Over these next several months, we’ll have plenty of reasons to celebrate: Friendsgiving, Thanksgiving, and the holidays beyond. Whatever you find yourself toasting to, you never want to show up to a gathering empty handed, virtual or otherwise.
When we think about family or friend gatherings, Champagne is almost always included in the conversation. There are several classic, celebratory Champagne cocktails you can make: the classic Champagne cocktail, a Bellini, and a French 75.
All three are simple to make and grand for any occasion. In my opinion though, a French 75 takes the cake. It’s light, citrus-forward, and contains all the bubbly. What’s great about this cocktail is how versatile it is. You can make it with pretty much any spirit of your choice: gin, vodka, tequila, cognac, the list goes on.
The same applies to the citrus. Lemon is most commonly used, but try lime, pineapple, or blood orange juice to shake things up. The syrup is where you can really get creative and introduce other flavor profiles. I always recommend taking into account the season in which we find ourselves and creating a syrup that incorporates your favorite fall flavors.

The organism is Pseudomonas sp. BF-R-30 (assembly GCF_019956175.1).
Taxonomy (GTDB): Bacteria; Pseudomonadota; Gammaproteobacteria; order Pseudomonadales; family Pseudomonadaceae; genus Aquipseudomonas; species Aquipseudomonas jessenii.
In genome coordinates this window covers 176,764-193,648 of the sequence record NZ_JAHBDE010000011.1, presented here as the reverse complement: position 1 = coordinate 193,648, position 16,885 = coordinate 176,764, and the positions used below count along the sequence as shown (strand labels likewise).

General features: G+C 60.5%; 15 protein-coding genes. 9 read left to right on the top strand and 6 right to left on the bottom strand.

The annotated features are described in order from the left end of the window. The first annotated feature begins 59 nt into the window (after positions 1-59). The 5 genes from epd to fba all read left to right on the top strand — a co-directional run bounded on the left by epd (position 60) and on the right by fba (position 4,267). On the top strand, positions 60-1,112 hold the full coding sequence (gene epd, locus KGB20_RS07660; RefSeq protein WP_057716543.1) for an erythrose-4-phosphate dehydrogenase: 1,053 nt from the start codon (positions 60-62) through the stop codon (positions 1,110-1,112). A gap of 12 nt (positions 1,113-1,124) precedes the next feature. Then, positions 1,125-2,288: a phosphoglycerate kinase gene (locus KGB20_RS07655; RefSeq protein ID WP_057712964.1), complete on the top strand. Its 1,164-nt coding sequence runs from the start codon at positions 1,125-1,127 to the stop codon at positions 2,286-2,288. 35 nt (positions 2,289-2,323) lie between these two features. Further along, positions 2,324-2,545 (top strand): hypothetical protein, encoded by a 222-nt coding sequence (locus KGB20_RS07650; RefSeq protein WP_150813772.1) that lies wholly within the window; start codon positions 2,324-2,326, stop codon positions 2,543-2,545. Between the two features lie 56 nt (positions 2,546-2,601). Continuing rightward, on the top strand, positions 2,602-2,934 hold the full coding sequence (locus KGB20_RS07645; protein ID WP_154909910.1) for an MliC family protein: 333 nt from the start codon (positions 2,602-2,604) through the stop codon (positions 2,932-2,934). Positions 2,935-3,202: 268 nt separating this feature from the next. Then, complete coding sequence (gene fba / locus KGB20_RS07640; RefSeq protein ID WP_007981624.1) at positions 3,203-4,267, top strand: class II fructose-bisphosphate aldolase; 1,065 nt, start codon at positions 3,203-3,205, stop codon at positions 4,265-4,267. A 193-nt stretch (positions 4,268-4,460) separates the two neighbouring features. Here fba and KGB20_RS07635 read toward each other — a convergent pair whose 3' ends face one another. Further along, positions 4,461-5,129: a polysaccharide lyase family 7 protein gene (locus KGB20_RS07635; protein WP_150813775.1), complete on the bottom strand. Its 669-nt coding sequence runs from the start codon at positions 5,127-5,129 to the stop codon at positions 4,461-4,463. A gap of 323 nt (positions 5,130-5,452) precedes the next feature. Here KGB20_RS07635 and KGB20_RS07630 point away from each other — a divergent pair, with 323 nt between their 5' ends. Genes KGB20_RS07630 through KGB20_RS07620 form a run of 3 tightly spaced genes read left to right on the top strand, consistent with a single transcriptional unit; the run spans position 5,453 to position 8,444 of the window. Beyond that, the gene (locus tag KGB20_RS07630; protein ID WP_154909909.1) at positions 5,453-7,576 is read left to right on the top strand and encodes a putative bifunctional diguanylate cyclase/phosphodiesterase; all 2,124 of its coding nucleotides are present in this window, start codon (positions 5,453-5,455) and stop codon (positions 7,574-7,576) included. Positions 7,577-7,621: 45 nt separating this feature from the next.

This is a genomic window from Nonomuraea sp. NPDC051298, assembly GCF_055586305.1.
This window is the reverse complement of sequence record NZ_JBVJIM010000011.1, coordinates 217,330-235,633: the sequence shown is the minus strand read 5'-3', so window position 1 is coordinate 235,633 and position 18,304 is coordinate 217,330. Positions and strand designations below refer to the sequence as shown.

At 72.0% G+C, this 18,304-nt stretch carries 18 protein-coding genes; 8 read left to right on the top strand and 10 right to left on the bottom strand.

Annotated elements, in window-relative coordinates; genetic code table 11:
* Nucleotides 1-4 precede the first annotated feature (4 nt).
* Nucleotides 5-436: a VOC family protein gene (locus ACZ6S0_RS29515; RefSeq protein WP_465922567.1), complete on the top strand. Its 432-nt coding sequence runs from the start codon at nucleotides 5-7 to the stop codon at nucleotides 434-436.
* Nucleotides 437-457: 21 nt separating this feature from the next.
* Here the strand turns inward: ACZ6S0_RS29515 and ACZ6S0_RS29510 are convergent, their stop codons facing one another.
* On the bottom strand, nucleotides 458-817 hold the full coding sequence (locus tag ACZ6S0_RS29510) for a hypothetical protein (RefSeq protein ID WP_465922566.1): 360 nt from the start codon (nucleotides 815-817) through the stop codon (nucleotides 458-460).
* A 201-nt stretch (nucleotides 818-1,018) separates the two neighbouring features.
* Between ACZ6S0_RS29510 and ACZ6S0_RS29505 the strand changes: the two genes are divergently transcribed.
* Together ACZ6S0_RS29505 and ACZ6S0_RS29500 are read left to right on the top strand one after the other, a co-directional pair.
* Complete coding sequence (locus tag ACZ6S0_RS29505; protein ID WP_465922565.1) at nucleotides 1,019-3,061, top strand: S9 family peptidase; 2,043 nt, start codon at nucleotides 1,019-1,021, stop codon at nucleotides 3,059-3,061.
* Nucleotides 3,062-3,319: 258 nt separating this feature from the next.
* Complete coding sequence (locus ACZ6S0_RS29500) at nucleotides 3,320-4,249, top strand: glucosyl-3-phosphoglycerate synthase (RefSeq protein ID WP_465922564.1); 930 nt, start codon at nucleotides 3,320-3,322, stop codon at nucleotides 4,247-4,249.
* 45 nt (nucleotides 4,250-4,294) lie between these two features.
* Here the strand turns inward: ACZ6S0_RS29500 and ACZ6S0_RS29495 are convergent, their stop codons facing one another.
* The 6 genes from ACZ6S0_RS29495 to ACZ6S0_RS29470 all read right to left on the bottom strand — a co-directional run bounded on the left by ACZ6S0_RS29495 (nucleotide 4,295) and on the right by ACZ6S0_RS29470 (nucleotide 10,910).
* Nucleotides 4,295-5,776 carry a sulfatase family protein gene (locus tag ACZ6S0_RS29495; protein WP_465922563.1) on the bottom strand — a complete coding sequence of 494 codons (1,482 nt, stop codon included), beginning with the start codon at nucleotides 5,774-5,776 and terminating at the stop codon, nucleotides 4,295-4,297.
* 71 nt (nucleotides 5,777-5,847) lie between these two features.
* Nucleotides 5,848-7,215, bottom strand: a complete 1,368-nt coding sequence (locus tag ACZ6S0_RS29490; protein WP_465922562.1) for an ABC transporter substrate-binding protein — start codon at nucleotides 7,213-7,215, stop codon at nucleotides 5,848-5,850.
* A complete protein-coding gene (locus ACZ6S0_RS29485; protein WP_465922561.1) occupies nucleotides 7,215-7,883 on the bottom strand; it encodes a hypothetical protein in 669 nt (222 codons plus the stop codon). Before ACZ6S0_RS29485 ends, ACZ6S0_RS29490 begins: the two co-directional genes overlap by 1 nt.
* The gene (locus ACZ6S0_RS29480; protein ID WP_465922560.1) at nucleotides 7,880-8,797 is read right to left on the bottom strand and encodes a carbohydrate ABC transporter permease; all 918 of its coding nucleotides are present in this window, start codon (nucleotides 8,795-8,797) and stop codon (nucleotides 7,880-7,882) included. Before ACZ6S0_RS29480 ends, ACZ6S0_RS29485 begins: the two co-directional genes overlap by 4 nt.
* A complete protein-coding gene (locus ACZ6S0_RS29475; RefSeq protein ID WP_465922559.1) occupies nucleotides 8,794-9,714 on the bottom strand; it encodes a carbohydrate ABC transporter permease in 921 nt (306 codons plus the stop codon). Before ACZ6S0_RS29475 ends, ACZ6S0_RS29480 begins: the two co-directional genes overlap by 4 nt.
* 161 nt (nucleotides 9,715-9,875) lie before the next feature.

That’s exactly what we did with this fall variation on a French 75—which we’re calling a Fall 75. —Apartment Bartender
1 1/2 ounces
cognac or gin
blood orange juice
vanilla berry syrup (recipe below)
brut Champagne (recommended: G.H. Mumm Grand Cordon Brut) or your favorite dry sparkling wine
Vanilla Berry Syrup
mixed berries, fresh or frozen
vanilla bean pod, split lengthwise and seeds scraped out
Combine the cognac or gin, blood orange juice, and vanilla berry syrup (recipe below) into a cocktail shaker and shake with ice. Strain into a Champagne flute and top with Champagne or sparkling wine. Garnish with a blood orange slice.
Vanilla Berry Syrup
In a medium saucepan over medium heat, combine the water, berries (I used late-season blackberries, but whatever berries can find will work wonderfully), and vanilla bean pod. Bring to a light simmer until the berries split and begin to release their juice. Add in the sugar and gently stir to dissolve. Remove the syrup from the heat and allow it to cool. Strain out the berries and vanilla seeds and store the syrup in a glass jar in the refrigerator for up to 2 weeks.
Elliott Clark, also known as the Apartment Bartender, is a well-respected tastemaker, cocktail creator, spirits writer, and photographer in the spirits industry. What started out as a hobby for making cocktails at home has developed into a full-blown career that takes Elliott all over the world mixing drinks for some of the world’s most notable brands, and making the world of spirits more accessible to the at-home cocktail enthusiast.